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Whaling Body Expresses Concern Over Effect of Drilling in Alaska's Bristol Bay to World's Most Endangered Whale Population

ANCHORAGE, ALASKA – Late in the evening, at the 59th meeting of the International Whaling Commission meeting, governments expressed concern over potential threats oil and gas drilling in Bristol Bay may have to the eastern North Pacific right whale, the most endangered whale population in the world. A planned lease sale area in Bristol Bay overlaps with critical habitat designated for the whale. Fifteen other cetacean species that occur in Bristol Bay including the endangered bowhead, blue, fin, sei, humpback and sperm whales could also be affected.

The delegate from the United Kingdom urged the U.S. government to take steps to reduce all human-caused threats to the eastern North Pacific right whale and the delegate from Mexico strongly backed up the statement.

"It’s rare for nations at an IWC meeting to make such strong statements directed at a host nation. It is a testament to the magnitude of the threat oil and gas drilling poses to eastern North Pacific right whales," said Margaret Williams, director of World Wildlife Fund’s Bering Sea program. "There’s no doubt that offshore oil and gas development in Bristol Bay would be the wrong step for the right whale."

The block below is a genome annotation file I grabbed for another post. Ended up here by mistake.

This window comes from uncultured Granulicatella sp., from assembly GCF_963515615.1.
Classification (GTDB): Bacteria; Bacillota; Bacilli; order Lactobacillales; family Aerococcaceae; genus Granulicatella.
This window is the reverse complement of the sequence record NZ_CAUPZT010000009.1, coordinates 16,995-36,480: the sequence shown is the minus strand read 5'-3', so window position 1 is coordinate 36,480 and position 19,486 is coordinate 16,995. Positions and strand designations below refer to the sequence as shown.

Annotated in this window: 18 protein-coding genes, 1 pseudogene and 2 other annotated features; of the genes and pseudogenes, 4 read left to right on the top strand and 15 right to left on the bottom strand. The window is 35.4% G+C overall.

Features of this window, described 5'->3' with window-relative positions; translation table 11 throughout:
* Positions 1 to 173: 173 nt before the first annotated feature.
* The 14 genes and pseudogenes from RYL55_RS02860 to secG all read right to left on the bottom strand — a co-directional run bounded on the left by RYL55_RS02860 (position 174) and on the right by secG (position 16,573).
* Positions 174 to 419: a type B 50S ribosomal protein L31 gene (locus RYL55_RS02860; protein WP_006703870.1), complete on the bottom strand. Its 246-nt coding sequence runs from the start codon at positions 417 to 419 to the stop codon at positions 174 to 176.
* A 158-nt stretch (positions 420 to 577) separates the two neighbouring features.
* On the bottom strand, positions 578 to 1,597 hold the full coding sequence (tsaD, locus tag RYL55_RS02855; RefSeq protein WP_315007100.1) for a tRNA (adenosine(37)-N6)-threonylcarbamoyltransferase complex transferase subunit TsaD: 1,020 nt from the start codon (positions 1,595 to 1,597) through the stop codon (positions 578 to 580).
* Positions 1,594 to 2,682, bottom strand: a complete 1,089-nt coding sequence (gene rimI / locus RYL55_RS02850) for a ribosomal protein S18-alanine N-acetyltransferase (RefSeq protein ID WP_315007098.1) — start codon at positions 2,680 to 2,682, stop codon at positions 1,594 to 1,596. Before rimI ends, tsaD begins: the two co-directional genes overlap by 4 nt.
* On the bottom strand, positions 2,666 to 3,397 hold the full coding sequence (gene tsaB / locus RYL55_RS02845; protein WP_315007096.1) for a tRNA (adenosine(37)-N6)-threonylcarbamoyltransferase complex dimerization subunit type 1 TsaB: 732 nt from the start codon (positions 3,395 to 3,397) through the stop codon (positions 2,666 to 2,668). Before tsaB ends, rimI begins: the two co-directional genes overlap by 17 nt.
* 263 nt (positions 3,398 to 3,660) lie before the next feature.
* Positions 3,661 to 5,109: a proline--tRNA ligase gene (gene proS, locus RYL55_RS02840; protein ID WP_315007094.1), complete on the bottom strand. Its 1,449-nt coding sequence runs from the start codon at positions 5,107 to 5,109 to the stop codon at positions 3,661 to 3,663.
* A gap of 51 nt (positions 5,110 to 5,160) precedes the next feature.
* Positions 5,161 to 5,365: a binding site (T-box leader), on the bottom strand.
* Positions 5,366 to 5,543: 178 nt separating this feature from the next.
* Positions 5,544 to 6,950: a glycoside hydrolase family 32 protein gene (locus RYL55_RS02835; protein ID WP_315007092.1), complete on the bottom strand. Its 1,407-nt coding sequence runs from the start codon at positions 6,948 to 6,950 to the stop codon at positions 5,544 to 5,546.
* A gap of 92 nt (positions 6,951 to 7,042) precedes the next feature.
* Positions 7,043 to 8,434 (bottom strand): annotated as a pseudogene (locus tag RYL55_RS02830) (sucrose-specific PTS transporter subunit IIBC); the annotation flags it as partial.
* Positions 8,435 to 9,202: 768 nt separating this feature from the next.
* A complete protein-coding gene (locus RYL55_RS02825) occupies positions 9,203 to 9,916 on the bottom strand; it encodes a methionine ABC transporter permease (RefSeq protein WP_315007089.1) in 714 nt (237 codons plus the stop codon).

On January 9, 2007, President Bush rescinded a long-standing presidential moratorium that prohibited drilling in Bristol Bay. In July the new Five Year Oil and Gas Leasing Program of the Minerals Management Service (MMS) – a U.S. government agency – goes into effect and includes plans for a lease sale in Bristol Bay and other areas along the U.S. coastline. Bills to block leasing in Bristol Bay are pending in the House of Representatives and the Senate.

Oil and gas exploration in the Bristol Bay area would expose whales to noise pollution, oil spills, chemical pollution, vessel collisions and entanglement with or ingestion of marine debris. There are no reliable estimates of current abundance or trends for right whales in the North Pacific. According to U.S. government sources, there may be fewer than 300 of these animals left compared to a pre-whaling population of more than 11,000.

Bristol Bay is also the epicenter of the Bering Sea fishery whose commercial salmon, halibut, herring and crab fisheries generate more than $2 billion annually. Sport hunters and fishermen flock to the bay each year, pumping millions of dollars more into the economy. And the region’s spectacular wildlife supports scores of Alaskan natives who rely on a healthy ecosystem for food.

"The report of the IWC Scientific Committee, released Monday, expressed concern about this issue and this was hammered home by several Governments that seconded that concern takeing this issue to a higher political level," said Gordon Shepherd, director of international policy for WWF-International. "WWF congratulates the IWC for addressing issues of serious concern to whales – such as the prevention of unacceptable threats to some of the most threatened populations of whales in the world."